The typical grilled cheese sandwich never sees a grill. A panini press, maybe. Or a cast-iron skillet. Or a griddle. But for that flame-kissed taste, you need the grill.
This weekend, celebrate the coming summer solstice with real grilled cheese. I like to use Teleme—an unparalleled melter—but I’ve listed other good choices below. Protect the cheese with a leaf wrap. Grape leaves are still young and tender in June, so that’s an option for some. If you don’t live in wine country, use chard leaves.
I place the hot, oozy package on grilled toast, bruschetta style. So it’s knife-and-fork food at my house, although you could cut the toasts in half before serving and dispense with the cutlery. Either way, it’s an easy summer appetizer to enjoy with the evening’s first glass of wine.
Grilled Teleme in Chard Leaves
From California by Janet Fletcher (Time-Life Books). Good alternatives to Franklin’s Teleme include mozzarella, Fontina Val d’Aosta, Raclette, fresh chèvre or jack.
- 4 large, unblemished chard leaves
- 6 ounces Franklin’s Teleme, chilled, in 4 equal slices
- Red pepper flakes
- Dried oregano
- 4 slices Pugliese or other country-style loaf, about ½ inch thick and 4 inches long
- 1 clove garlic, halved
- Extra virgin olive oil
- Kosher or sea salt
Prepare a medium-hot charcoal fire or preheat a gas grill to medium-high.
Carefully cut away the white rib from each chard leaf, keeping each leaf in one piece. Put the leaves in a large bowl and cover with boiling water. Let stand 2 minutes. Drain in a sieve and cool quickly with cold running water. Gently squeeze to remove excess moisture. Lay the chard leaves flat in a single layer on a kitchen towel and pat dry. Reshape them so you can’t see the slit.
Put a slice of cheese in the center of each leaf. Sprinkle with a few red pepper flakes and a pinch of oregano. Fold the bottom of each chard leaf over the cheese, fold in the sides, then roll up to form a neat package that completely encloses the cheese.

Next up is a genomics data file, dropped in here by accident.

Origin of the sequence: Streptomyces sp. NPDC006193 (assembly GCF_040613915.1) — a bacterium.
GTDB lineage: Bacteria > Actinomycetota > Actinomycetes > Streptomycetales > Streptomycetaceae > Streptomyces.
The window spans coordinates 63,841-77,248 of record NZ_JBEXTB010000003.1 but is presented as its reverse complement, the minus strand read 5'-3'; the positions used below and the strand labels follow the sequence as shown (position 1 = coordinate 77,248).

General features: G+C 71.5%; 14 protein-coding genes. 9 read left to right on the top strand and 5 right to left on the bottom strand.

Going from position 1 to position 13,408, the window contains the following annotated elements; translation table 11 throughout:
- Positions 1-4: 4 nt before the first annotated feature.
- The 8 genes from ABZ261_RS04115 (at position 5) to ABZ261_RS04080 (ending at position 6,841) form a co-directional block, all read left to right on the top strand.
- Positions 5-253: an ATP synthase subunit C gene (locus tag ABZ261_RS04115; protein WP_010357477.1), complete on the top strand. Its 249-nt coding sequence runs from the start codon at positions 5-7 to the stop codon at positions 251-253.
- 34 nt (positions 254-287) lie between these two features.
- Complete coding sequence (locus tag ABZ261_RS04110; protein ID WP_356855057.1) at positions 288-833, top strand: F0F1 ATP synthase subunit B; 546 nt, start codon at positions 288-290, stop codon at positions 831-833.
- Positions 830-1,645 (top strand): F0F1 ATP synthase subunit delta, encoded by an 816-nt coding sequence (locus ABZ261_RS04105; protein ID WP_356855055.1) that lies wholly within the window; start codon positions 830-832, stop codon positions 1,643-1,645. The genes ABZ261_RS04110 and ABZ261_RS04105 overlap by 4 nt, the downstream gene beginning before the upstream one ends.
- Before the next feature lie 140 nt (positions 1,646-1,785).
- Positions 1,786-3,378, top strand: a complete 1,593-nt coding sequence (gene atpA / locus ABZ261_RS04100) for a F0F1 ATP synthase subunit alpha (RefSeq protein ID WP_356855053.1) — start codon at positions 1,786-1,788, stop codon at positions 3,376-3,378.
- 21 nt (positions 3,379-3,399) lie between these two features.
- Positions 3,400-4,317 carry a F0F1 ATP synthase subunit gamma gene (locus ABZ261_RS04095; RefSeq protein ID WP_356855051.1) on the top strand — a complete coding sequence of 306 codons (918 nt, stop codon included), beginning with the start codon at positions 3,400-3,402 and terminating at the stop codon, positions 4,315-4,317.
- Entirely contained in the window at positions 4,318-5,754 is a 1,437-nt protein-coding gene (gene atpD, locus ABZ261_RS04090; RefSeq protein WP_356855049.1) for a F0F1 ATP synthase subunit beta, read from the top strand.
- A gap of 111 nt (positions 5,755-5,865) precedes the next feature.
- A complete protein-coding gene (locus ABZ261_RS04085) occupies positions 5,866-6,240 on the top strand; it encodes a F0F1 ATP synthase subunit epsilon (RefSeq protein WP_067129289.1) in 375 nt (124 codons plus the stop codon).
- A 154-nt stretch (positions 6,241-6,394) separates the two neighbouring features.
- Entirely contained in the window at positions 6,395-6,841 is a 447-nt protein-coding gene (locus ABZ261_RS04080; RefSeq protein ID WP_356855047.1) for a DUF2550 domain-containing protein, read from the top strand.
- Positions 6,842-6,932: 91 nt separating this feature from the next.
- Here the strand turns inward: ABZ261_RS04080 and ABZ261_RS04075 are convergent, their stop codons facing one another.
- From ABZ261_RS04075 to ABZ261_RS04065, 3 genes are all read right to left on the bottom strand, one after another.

Grill the bread until toasted on both sides. Immediately rub one side with a garlic half and drizzle generously with olive oil.
Brush the chard packets all over with olive oil and season with salt, then place directly over the coals or flame. Grill for 1 minute, then turn and grill until the cheese feels very soft to the touch, about 1 minute longer. Set a package on top of each toast and serve immediately.
Stumble in Seattle
What a bummer to learn that The Calf & Kid, a tiny but well-regarded Seattle cheese shop, has closed. Proprietor Sheri LaVigne shuttered it last month after five years in the Melrose Market, a popular multi-vendor marketplace. I was in her dollhouse of a shop only twice, but it was the sort of place I admire, with a curated selection, personal service and a focus on regional producers.
What went wrong? Could LaVigne’s experience provide any lessons for others who hope to open independent cheese shops?
“We had a great first three years and then my sales plateaued and rent kept going up,” LaVigne told me. Construction in the neighborhood eliminated a lot of parking; all the merchants in the market saw sales tumble last year, she said.
Initially, she liked the fact that other marketplace tenants sold wine, charcuterie and sandwiches so she didn’t have to. In retrospect, says LaVigne, “I was losing out on a lot of revenue. You make money selling sandwiches, not cheese.” But a non-compete agreement with the other merchants tied her hands.
To support the shop, LaVigne turned to crowd-funding and opened Culture Club, a cheese bar, late last year. Inspired by Mission Cheese in San Francisco and Cheese Bar in Portland, Culture Club offered cheese boards paired with beer and wine and the classes she couldn’t do in her shop. It flopped quickly.
“I was relying on the bar to save everything and it didn’t,” admits LaVigne. “I think people didn’t understand it. And I got a lot of criticism that it wasn’t welcoming.”
LaVigne says she is taking some time to figure out what’s next for her. In the meantime, she tells herself that she didn’t fail; the business did. “I’m a great cheesemonger,” she says firmly, “and that’s evident in the reputation I had.”